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The Textual Culture of English Protestant Dissent 1720–1800$
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Tessa Whitehouse

Print publication date: 2015

Print ISBN-13: 9780198717843

Published to Oxford Scholarship Online: December 2015

DOI: 10.1093/acprof:oso/9780198717843.001.0001

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Friendship, Labour, and Editing Posthumous Works

Friendship, Labour, and Editing Posthumous Works

(p.164) 6 Friendship, Labour, and Editing Posthumous Works
The Textual Culture of English Protestant Dissent 1720–1800

Tessa Whitehouse

Oxford University Press

This chapter contributes to current scholarship on the production of collected editions of notable authors. It addresses the role of format and publication models in creating the utility and meanings of texts. It does so by considering the multiple functions of Watts’s and Doddridge’s posthumously published works and arguing that these editions were testamentary acts which functioned as showcases for dissenting learning and as memorials. The chapter highlights the role of friends and editors in the production of texts, arguing that the participation of these individuals must be recovered and analysed in order to fully understand the cultural meaning of particular books. Watts’s Works and Doddridge’s Family Expositor are shown to be monuments to dissenting learning and to collaborative culture. These editions were also intended to place Watts and Doddridge among the major authors of the day whose collected works were also issued around this time.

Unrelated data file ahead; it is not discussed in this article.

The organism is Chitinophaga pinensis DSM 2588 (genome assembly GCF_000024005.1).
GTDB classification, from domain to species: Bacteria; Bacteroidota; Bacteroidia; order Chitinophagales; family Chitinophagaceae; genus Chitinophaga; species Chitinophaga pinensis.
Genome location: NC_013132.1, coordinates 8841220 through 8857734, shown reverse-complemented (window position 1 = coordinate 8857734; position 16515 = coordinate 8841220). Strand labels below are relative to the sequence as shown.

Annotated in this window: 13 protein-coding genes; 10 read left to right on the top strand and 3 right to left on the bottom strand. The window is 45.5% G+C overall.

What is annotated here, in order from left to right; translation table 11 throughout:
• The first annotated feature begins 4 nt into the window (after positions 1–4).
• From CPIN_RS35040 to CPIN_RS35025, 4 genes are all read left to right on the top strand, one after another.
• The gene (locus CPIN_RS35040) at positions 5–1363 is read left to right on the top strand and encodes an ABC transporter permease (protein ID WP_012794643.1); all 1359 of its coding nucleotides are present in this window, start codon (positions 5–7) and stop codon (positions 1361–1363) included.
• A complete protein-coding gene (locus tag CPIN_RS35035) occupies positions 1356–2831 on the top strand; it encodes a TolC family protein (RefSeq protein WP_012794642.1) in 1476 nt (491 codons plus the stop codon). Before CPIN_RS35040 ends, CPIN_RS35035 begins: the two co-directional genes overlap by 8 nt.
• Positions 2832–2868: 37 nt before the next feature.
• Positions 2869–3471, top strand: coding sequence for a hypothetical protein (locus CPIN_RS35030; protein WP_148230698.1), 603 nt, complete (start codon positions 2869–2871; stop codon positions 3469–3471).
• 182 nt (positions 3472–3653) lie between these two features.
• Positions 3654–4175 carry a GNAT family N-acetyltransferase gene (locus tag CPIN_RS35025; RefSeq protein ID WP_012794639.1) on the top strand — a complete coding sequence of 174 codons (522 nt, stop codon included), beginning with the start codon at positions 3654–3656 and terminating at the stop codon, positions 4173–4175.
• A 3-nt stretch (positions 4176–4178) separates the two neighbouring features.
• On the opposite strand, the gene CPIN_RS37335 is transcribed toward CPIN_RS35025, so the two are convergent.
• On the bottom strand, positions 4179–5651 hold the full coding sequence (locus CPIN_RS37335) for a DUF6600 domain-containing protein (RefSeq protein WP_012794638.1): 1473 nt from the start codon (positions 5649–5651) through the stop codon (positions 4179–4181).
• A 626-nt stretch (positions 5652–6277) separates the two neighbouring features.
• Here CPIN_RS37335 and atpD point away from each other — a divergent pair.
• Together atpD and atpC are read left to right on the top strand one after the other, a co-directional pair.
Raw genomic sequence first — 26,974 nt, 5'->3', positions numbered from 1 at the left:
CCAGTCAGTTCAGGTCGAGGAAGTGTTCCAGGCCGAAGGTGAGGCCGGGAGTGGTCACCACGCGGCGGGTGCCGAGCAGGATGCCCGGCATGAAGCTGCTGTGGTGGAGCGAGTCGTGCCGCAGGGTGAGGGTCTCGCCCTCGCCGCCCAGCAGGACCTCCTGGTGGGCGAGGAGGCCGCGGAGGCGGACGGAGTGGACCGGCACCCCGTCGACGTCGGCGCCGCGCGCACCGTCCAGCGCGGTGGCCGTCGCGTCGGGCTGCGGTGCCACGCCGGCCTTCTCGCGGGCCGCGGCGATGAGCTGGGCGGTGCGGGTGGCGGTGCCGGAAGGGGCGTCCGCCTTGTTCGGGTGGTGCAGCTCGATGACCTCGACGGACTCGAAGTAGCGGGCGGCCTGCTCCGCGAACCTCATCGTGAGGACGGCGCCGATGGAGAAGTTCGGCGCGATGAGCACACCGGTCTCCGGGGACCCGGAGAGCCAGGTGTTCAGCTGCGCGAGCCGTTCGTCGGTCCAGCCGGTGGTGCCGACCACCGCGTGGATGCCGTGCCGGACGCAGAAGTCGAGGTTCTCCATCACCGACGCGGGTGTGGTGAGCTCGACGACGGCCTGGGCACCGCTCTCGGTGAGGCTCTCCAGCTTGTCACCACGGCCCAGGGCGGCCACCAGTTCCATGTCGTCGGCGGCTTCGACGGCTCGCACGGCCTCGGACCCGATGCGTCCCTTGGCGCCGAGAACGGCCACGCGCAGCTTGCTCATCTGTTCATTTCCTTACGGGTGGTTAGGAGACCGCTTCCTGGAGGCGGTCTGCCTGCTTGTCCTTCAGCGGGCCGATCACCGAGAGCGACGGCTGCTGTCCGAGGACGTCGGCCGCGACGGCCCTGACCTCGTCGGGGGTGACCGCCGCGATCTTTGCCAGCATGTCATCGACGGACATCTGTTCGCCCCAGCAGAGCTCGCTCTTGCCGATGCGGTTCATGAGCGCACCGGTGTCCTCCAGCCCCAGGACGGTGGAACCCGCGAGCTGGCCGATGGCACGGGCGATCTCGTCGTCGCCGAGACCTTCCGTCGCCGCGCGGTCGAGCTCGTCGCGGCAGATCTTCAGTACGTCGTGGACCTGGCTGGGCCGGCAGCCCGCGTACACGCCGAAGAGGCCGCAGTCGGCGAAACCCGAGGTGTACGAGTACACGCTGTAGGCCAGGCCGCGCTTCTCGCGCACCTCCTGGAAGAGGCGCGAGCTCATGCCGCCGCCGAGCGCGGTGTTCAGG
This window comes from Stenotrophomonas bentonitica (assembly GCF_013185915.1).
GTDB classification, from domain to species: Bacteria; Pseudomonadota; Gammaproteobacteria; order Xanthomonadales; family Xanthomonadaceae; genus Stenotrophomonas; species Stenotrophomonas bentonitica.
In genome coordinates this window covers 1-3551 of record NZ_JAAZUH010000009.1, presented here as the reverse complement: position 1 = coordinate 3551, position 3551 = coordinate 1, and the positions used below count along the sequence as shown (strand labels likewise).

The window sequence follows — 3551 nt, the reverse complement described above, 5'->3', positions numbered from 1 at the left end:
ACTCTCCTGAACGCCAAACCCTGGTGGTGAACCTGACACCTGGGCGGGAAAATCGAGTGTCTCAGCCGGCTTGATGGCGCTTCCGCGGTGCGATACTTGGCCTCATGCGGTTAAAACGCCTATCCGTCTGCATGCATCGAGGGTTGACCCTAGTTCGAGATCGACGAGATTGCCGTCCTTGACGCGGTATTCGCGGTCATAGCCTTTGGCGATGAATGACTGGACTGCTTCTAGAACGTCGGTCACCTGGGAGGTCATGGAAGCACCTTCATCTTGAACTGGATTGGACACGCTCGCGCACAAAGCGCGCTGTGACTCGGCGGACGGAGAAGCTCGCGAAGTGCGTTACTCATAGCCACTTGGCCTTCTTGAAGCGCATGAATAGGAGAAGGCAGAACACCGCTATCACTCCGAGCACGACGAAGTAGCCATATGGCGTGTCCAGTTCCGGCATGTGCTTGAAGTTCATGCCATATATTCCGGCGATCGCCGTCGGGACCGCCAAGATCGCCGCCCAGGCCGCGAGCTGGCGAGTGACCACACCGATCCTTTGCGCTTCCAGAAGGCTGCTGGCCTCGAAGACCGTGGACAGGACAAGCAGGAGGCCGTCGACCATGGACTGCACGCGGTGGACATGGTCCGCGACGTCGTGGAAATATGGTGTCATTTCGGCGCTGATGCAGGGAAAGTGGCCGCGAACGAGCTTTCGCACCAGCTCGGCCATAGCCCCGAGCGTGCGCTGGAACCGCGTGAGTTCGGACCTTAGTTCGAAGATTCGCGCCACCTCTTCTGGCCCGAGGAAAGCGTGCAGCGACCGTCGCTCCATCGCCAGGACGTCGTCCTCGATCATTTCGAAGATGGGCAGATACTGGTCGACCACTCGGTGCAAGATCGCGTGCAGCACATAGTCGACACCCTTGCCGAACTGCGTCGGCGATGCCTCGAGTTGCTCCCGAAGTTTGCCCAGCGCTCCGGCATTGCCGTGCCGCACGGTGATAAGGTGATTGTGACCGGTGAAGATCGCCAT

Keywords:   Family Expositor, collected works, letters, booksellers, author portraits, Isaac Watts

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